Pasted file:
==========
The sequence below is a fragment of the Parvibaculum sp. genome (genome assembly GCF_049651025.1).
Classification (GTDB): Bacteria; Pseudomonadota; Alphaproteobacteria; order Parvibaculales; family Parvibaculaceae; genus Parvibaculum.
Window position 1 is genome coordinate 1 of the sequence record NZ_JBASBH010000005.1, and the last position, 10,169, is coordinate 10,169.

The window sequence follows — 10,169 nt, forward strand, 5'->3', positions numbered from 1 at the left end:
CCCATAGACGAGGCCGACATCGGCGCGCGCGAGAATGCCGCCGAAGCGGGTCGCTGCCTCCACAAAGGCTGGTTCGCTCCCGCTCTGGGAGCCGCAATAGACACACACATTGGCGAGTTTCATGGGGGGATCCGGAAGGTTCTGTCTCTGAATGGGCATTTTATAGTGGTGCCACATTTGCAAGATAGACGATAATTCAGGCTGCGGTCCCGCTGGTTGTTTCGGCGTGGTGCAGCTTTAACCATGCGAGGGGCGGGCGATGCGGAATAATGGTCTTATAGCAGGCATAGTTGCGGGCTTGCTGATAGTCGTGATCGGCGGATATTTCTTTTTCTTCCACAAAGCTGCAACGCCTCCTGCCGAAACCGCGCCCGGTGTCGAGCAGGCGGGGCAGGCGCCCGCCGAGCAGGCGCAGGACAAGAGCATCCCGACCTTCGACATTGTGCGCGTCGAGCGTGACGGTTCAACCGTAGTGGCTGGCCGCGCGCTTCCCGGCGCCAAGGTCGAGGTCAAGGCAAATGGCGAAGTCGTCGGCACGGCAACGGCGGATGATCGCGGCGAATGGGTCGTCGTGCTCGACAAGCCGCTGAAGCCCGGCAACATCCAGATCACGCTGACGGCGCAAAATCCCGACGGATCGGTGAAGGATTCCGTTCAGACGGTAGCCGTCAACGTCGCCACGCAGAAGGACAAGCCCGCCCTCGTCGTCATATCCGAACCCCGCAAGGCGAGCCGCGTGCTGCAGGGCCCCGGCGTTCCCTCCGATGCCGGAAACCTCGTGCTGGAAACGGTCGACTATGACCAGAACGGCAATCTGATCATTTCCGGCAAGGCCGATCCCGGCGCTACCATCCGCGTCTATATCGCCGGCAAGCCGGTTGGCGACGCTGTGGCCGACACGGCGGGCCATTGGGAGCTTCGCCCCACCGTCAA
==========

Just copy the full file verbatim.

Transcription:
The sequence below is a fragment of the Parvibaculum sp. genome (genome assembly GCF_049651025.1).
Classification (GTDB): Bacteria; Pseudomonadota; Alphaproteobacteria; order Parvibaculales; family Parvibaculaceae; genus Parvibaculum.
Window position 1 is genome coordinate 1 of the sequence record NZ_JBASBH010000005.1, and the last position, 10,169, is coordinate 10,169.

The window sequence follows — 10,169 nt, forward strand, 5'->3', positions numbered from 1 at the left end:
CCCATAGACGAGGCCGACATCGGCGCGCGCGAGAATGCCGCCGAAGCGGGTCGCTGCCTCCACAAAGGCTGGTTCGCTCCCGCTCTGGGAGCCGCAATAGACACACACATTGGCGAGTTTCATGGGGGGATCCGGAAGGTTCTGTCTCTGAATGGGCATTTTATAGTGGTGCCACATTTGCAAGATAGACGATAATTCAGGCTGCGGTCCCGCTGGTTGTTTCGGCGTGGTGCAGCTTTAACCATGCGAGGGGCGGGCGATGCGGAATAATGGTCTTATAGCAGGCATAGTTGCGGGCTTGCTGATAGTCGTGATCGGCGGATATTTCTTTTTCTTCCACAAAGCTGCAACGCCTCCTGCCGAAACCGCGCCCGGTGTCGAGCAGGCGGGGCAGGCGCCCGCCGAGCAGGCGCAGGACAAGAGCATCCCGACCTTCGACATTGTGCGCGTCGAGCGTGACGGTTCAACCGTAGTGGCTGGCCGCGCGCTTCCCGGCGCCAAGGTCGAGGTCAAGGCAAATGGCGAAGTCGTCGGCACGGCAACGGCGGATGATCGCGGCGAATGGGTCGTCGTGCTCGACAAGCCGCTGAAGCCCGGCAACATCCAGATCACGCTGACGGCGCAAAATCCCGACGGATCGGTGAAGGATTCCGTTCAGACGGTAGCCGTCAACGTCGCCACGCAGAAGGACAAGCCCGCCCTCGTCGTCATATCCGAACCCCGCAAGGCGAGCCGCGTGCTGCAGGGCCCCGGCGTTCCCTCCGATGCCGGAAACCTCGTGCTGGAAACGGTCGACTATGACCAGAACGGCAATCTGATCATTTCCGGCAAGGCCGATCCCGGCGCTACCATCCGCGTCTATATCGCCGGCAAGCCGGTTGGCGACGCTGTGGCCGACACGGCGGGCCATTGGGAGCTTCGCCCCACCGTCAA